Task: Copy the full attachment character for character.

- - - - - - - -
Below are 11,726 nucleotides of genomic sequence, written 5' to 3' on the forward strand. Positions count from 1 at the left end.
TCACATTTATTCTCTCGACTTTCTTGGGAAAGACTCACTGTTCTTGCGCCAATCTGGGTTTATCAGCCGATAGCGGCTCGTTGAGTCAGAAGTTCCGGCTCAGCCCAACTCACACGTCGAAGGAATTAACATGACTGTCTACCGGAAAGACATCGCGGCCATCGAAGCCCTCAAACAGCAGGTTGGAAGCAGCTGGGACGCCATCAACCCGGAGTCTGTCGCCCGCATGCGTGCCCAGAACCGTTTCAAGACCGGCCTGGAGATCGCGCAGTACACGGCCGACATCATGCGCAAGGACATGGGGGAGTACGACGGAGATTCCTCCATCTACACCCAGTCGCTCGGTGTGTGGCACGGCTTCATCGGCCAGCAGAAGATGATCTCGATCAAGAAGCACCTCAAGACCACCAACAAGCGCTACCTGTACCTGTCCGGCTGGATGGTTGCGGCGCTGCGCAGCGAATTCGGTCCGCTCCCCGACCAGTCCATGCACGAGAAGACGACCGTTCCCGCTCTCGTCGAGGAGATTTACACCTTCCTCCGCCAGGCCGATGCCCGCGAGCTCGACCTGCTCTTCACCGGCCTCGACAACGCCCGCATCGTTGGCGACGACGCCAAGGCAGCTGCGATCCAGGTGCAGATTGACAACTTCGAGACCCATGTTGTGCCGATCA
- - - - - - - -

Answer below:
Below are 11,726 nucleotides of genomic sequence, written 5' to 3' on the forward strand. Positions count from 1 at the left end.
TCACATTTATTCTCTCGACTTTCTTGGGAAAGACTCACTGTTCTTGCGCCAATCTGGGTTTATCAGCCGATAGCGGCTCGTTGAGTCAGAAGTTCCGGCTCAGCCCAACTCACACGTCGAAGGAATTAACATGACTGTCTACCGGAAAGACATCGCGGCCATCGAAGCCCTCAAACAGCAGGTTGGAAGCAGCTGGGACGCCATCAACCCGGAGTCTGTCGCCCGCATGCGTGCCCAGAACCGTTTCAAGACCGGCCTGGAGATCGCGCAGTACACGGCCGACATCATGCGCAAGGACATGGGGGAGTACGACGGAGATTCCTCCATCTACACCCAGTCGCTCGGTGTGTGGCACGGCTTCATCGGCCAGCAGAAGATGATCTCGATCAAGAAGCACCTCAAGACCACCAACAAGCGCTACCTGTACCTGTCCGGCTGGATGGTTGCGGCGCTGCGCAGCGAATTCGGTCCGCTCCCCGACCAGTCCATGCACGAGAAGACGACCGTTCCCGCTCTCGTCGAGGAGATTTACACCTTCCTCCGCCAGGCCGATGCCCGCGAGCTCGACCTGCTCTTCACCGGCCTCGACAACGCCCGCATCGTTGGCGACGACGCCAAGGCAGCTGCGATCCAGGTGCAGATTGACAACTTCGAGACCCATGTTGTGCCGATCA